Saturday, August 25, 2012

What Makes for a Good Software Professional?

Sitting in Blenz, in Horseshoe Bay; it’s sunny outside but I figured I should finish this post before embarking on a pleasant stroll here (picture taken from within the cafe):


My software development career “officially” started when I was 18 years old (“officially”, as prior to that I was still doing software development, just not in a career capacity). Since then, I held two permanent positions.

The first one lasted six years in an establishment I am not in the liberty to elaborate on.

The second one was with the Santa Clara-based security firm McAfee (back then, it was still called Network Associates, until they acquired McAfee some time in 2004 or 2005 as far as I can recall).

That last one lasted slightly more than a year. Then, one day in May 2004, I decided that I am no longer going to be fully committing myself to one department; one cubicle; one company; one interest. I decided that my professional destiny is to become a freelancer – spend my career working with multiple establishments, over the long run, and help them grow.

In June 2004, my career as a freelancer kicked off and is still going to this day. I worked with many companies, across multiple industries, fulfilling various roles. Whether I am good or not at what I do – that is up to my clients to decide; however, I do have my own perception of what makes for a good software professional, and I am here to write about it. Whether you agree with it or not, is up to you.

Hands-on Experience & Responsibilities

Why is hands-on experience important?

Granted, the software industry is over-saturated with software professionals (often dubbed “consultants”) who visit clients, write documents, tell people what should be done and haul away to their next project with a different client.

I always had a problem with such an approach towards career development, for a couple of reasons.

The first reason has to do with actual skills development. I have worked with hundreds of peers over the years, and I can safely state that there is a strong correlation between one’s level of hands-on experience and one’s quality of deliverables. As far as I am concerned, a software professional who claims to be top-notch without having hands-on experience is not entirely different from an M.D. who claims to be an excellent surgeon based on just reading and studying material, without having much hands-on experience cutting through flesh.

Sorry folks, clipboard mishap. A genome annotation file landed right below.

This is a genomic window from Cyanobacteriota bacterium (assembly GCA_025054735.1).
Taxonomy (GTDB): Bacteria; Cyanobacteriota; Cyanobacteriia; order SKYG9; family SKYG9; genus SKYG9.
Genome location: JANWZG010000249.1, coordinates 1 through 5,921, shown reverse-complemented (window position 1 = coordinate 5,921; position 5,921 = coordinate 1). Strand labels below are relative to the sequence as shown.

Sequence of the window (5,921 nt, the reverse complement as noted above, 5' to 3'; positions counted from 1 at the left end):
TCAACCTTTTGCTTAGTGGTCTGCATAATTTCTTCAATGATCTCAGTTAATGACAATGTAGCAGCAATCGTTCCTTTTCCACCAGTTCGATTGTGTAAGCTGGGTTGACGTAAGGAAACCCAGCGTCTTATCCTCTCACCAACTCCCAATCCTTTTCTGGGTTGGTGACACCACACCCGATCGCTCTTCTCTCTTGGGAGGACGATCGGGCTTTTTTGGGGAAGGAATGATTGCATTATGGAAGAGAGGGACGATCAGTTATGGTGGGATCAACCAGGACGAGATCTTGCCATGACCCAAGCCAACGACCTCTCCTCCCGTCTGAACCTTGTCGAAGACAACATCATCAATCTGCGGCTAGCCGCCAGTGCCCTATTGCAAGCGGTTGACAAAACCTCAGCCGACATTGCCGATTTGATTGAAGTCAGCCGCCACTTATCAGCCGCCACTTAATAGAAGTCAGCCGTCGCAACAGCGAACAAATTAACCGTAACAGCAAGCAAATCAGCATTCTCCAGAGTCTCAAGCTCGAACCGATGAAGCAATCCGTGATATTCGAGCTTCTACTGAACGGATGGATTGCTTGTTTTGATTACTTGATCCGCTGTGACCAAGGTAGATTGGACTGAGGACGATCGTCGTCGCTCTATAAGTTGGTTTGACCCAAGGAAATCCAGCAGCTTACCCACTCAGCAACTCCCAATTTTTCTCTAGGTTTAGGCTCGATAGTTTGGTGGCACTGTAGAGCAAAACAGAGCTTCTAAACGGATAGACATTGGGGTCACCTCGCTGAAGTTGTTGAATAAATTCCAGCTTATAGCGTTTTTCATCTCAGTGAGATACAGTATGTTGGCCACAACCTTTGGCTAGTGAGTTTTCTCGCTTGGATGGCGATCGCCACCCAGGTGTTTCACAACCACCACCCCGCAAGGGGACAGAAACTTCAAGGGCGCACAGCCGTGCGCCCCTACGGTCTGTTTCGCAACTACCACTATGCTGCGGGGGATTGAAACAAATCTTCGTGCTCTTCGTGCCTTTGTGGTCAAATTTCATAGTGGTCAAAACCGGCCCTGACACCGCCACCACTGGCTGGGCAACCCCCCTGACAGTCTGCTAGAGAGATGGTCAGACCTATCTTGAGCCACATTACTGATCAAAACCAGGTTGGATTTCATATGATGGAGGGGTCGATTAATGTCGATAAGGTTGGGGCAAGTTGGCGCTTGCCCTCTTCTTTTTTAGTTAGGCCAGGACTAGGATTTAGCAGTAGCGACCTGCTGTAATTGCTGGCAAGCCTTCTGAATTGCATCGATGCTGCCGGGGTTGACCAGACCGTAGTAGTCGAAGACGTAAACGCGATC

This is not to say that “theoretical experience” is not important; it is. However, it is by no means enough (and I’ll elaborate on that in my next post).

The second reason has to do with responsibility. I happen to be a strong believer in “practice what you preach”. If I am to cast my opinion in the ears of an information technology director of a company, I want to take full responsibility over the opinion and advice I provide.

Too often in this industry, I run into individuals who consider responsibility to be a liability; I just can’t get my head around that. When you avoid putting yourself in the position of being responsible for the consequences of your clients following your advice, you automatically give up one of the most important tools – if not the most important tool of them all – to help you become a better professional over time. Not only that, but you also lose credibility – and without credibility, there is very little for you to do in this field.

“Easier said than done” is the most understated value in the software industry today. Normally, the “easier said” part of the equation is done by salespeople, pundits and other non-hands-on-experienced individuals who are eager to make a point (or a sale). The “than done” part is obviously not “their problem” – that part is deferred to “later”. Someone else’s problem. “I’d just like to get paid for the ‘easier said’ part, thank you” kind of thing.

I choose to operate differently. I never have, and never will, sugar-coat bad news or make things appear easy while they’re not, just to make a point. A top software professional is not someone who sugar-coats inconvenient truths; instead, it is someone who knows how to deliver bad news in a constructive manner, and build a case (for example, for a project) based on merits rather than wishful thinking.

Next up, in a few days: theory vs. practice



Wolfgang/Northern Germany said...

Hi, Isaac, just two little comments from an absolute computer moron:
1.) The Way I See It we will NOT have a Dylan/Knopfler tour blog in Oct/Nov? Would be a pity... But I learned that you were not TOO keen about the Dylan performances as such... and there is another tour in 2013...
2.) Your post is nicely written and very clear without not going too much into technical detail which I appreciate - but you were not able to use at least "haul away" as a little reminiscence... :-) which made me feel at home a little bit more... All the best, greetings to Vancouver!

Isaac Shabtay said...

Hey Wolfgang,

1) Well, this blog is a general-purpose blog. When I'm not attending entire tours, this blog is where postings end up going to. I will be attending a few concerts this fall, I'll most likely write about it.

2) Yep, that reference to "Haul Away" made me smile as well. :-)